Background: Intradermal injection of autologous serum elicits a wheal-and-flare response in about 60% of patients with chronic idiopathic urticaria (CIU). This reactivity has been attributed to the presence of IgG autoantibodies directed against IgE or the alpha-chain of the high-affinity IgE receptor (FcepsilonRIalpha) expressed on basophils and mast cells, leading to the hypothesis that at least some forms of CIU could be sustained by an autoimmune process.
Objectives: The aim of this study was to investigate the relationship between the presence of anti-IgE or anti-FcepsilonRI antibodies and the ability to induce wheal-and-flare responses in CIU sera selected for the capacity to give a positive skin test response.
Methods: Fifteen patients with CIU and a positive skin test response to autologous serum were injected intradermally with native serum and with serum heated at 56 degrees C for 30 minutes and then adsorbed on Sepharose-protein G to obtain IgG depletion. Serum levels of anti-IgE and anti-FcepsilonRIalpha antibodies were measured by ELISA by using purified IgE and recombinant RIalpha-soluble double-fusion protein RIalpha-human serum albumin-RIalpha, respectively. The histamine-releasing activity of sera was tested by using ELISA with whole human blood from a healthy donor.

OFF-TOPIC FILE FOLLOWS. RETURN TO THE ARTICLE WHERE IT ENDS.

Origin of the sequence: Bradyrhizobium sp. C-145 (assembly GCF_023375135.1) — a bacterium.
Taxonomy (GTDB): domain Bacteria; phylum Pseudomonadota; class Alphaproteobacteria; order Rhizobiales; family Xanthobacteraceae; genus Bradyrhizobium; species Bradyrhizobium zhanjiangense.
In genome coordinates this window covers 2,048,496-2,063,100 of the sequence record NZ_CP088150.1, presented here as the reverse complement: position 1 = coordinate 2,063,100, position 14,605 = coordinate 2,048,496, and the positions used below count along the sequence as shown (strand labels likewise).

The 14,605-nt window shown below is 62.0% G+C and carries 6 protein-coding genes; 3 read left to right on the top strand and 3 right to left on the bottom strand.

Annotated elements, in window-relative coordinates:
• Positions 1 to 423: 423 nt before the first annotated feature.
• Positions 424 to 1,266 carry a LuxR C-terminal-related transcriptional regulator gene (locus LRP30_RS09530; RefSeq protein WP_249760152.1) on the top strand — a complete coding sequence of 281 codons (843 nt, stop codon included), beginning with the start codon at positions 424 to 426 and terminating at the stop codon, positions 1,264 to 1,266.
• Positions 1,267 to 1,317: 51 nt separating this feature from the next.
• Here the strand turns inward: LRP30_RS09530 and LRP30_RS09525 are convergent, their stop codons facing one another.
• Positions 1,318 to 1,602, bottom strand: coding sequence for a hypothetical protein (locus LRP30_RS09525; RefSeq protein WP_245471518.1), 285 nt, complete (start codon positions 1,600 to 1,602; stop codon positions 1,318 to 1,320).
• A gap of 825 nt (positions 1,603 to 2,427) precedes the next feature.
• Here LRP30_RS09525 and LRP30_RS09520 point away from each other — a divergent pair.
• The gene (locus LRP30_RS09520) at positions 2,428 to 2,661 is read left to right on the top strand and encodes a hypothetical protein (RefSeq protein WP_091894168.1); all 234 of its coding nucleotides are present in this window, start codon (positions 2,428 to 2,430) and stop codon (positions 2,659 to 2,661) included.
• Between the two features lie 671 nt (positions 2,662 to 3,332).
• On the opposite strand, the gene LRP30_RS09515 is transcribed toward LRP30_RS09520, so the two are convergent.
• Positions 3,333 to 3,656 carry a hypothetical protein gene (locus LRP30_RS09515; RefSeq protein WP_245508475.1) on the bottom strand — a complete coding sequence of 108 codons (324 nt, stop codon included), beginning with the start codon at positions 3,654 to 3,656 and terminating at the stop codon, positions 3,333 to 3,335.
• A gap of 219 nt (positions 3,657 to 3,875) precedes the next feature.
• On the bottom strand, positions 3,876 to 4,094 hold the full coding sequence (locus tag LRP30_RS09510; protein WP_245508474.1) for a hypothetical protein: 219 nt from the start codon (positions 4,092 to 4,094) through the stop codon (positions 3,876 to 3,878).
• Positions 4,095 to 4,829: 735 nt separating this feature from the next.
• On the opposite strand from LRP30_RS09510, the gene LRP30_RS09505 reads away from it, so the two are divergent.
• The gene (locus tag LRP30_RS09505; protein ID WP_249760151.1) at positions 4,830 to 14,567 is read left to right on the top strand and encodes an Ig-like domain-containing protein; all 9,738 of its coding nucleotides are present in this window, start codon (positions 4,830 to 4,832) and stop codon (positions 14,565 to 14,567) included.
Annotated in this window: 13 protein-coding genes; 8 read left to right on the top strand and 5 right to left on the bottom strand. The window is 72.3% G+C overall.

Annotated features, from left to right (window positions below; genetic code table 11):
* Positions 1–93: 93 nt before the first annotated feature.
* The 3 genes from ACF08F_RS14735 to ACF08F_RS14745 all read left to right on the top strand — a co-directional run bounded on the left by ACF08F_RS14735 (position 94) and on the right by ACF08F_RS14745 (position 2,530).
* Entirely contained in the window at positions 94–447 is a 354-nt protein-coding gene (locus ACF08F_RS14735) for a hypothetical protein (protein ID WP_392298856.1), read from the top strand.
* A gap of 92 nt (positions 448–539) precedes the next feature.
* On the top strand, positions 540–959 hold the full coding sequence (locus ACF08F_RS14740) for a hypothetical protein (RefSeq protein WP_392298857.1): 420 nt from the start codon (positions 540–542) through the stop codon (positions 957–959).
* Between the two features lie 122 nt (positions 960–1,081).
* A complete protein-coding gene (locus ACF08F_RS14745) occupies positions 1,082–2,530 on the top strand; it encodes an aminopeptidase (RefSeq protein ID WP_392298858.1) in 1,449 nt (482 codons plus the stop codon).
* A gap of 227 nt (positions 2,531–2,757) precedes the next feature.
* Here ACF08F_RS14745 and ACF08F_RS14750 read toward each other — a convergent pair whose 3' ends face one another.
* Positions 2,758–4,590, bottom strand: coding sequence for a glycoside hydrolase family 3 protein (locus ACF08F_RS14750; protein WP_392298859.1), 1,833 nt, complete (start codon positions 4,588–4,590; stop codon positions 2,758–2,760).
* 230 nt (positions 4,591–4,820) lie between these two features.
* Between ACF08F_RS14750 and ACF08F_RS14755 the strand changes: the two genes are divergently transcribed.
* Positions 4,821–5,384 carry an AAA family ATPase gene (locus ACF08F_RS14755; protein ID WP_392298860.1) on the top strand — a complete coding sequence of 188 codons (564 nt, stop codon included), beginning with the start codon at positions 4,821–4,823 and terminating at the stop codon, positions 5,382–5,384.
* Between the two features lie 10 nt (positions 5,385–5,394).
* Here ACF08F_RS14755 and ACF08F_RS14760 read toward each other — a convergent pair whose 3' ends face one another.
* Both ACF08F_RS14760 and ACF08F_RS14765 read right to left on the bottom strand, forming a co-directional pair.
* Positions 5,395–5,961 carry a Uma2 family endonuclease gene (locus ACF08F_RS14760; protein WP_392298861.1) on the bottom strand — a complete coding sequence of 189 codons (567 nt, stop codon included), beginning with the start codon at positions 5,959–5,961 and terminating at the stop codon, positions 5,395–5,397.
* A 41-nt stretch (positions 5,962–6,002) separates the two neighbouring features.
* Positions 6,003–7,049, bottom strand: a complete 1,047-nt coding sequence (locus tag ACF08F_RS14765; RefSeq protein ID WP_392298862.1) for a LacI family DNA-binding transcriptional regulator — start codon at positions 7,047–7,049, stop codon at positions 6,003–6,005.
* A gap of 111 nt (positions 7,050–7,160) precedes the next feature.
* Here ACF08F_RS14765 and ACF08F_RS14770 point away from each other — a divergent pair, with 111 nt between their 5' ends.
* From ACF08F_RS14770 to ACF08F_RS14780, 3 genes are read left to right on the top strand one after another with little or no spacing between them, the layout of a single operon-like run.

Results: All patients had positive cutaneous responses to native serum injection. Anti-FcepsilonRIalpha antibodies were present in 14 of 15 native sera, only two of which were able to induce in vitro basophil degranulation. On the contrary, detectable amounts of anti-IgE antibodies were not found in any serum. IgG depletion by protein G resulted in complete (10/14 samples) or considerable (4/14 samples) removal of anti-FcepsilonRIalpha antibodies. The two sera endowed with functional activity lost their capacity to trigger histamine release from basophils after heating and protein G adsorption. Nonetheless, heat-decomplemented/IgG-depleted sera elicited wheal-and-flare reactions comparable with those observed with untreated sera.
Conclusions: These results strongly suggest that skin reactivity to autologous serum could be due to as yet unidentified non-Ig reactants present in the sera of patients with CIU.